So, just as an overview, this is a laminate wood core ski with some metal underfoot, but not elsewhere. It has some sort of flax in the tip which is supposed to quieten it, giving it a smoother feel. And that it appears to do. I still haven't really pushed the ski to any extremes but I have skied it at speeds where the Q98 would start to get the shudders and some tip flap. None on this, so all good.

    Groomed/firm snow

    So on groomed forgiving snow this ski is a dream. For a ski without a full metal laminate it is surprisingly quiet. On harder, more icy snow I have pared it back and only skied mid radius turns, at medium speeds. But in those turns it has entered turns well, and held an edge well throughout.

    Bumps

    I'm not much of a bump skier but this is a light and lively ski, and skis bumps well. It's maybe a touch less forgiving than the Q98, but there's not much in it.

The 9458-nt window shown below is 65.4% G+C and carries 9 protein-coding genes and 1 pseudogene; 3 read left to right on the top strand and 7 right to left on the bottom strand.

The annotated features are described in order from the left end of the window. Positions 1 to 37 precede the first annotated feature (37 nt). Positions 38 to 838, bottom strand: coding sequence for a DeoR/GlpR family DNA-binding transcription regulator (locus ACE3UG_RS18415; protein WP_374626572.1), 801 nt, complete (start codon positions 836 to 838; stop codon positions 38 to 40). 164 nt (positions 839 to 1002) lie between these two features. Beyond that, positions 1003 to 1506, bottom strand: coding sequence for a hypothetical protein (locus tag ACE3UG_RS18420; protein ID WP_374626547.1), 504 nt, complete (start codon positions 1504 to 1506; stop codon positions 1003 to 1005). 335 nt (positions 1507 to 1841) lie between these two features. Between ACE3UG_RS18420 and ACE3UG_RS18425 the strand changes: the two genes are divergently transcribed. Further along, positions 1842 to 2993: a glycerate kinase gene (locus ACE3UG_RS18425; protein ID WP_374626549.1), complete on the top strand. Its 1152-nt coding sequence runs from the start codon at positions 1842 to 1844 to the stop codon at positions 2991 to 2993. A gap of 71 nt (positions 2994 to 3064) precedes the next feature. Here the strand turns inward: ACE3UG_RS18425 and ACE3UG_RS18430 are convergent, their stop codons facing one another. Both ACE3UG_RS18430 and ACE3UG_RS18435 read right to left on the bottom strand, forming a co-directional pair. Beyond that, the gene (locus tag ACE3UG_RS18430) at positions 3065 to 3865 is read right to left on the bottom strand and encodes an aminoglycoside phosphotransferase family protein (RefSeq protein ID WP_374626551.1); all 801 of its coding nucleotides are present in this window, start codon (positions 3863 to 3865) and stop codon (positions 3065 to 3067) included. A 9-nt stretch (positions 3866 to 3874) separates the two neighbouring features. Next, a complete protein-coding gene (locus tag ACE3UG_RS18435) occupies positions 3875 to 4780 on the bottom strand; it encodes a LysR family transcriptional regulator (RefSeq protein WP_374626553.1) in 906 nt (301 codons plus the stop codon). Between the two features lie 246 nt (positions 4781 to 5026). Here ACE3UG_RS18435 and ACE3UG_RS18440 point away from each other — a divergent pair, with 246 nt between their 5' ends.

Powder

    I haven't had much untracked powder, but what I have had shows this ski is great for the playful mid radius mid speed turns and shorter turns I tend to enjoy. Not much to say here except they really do fulfill the brief. I gather they offer similar powder performance to some other wider skis because of their forgiving nature, but others with a broader experience of a wider range of skis would be better placed to comment.

    Crud/set up powder

    This isn't a burly tank. It won't explode through set up snow. It will ski over the tops of two or three set up mounds in a pretty calm fashion if you want to do broader turns, but at least for me it tends to prefer skiing over the top of or in the trough of set up mounds.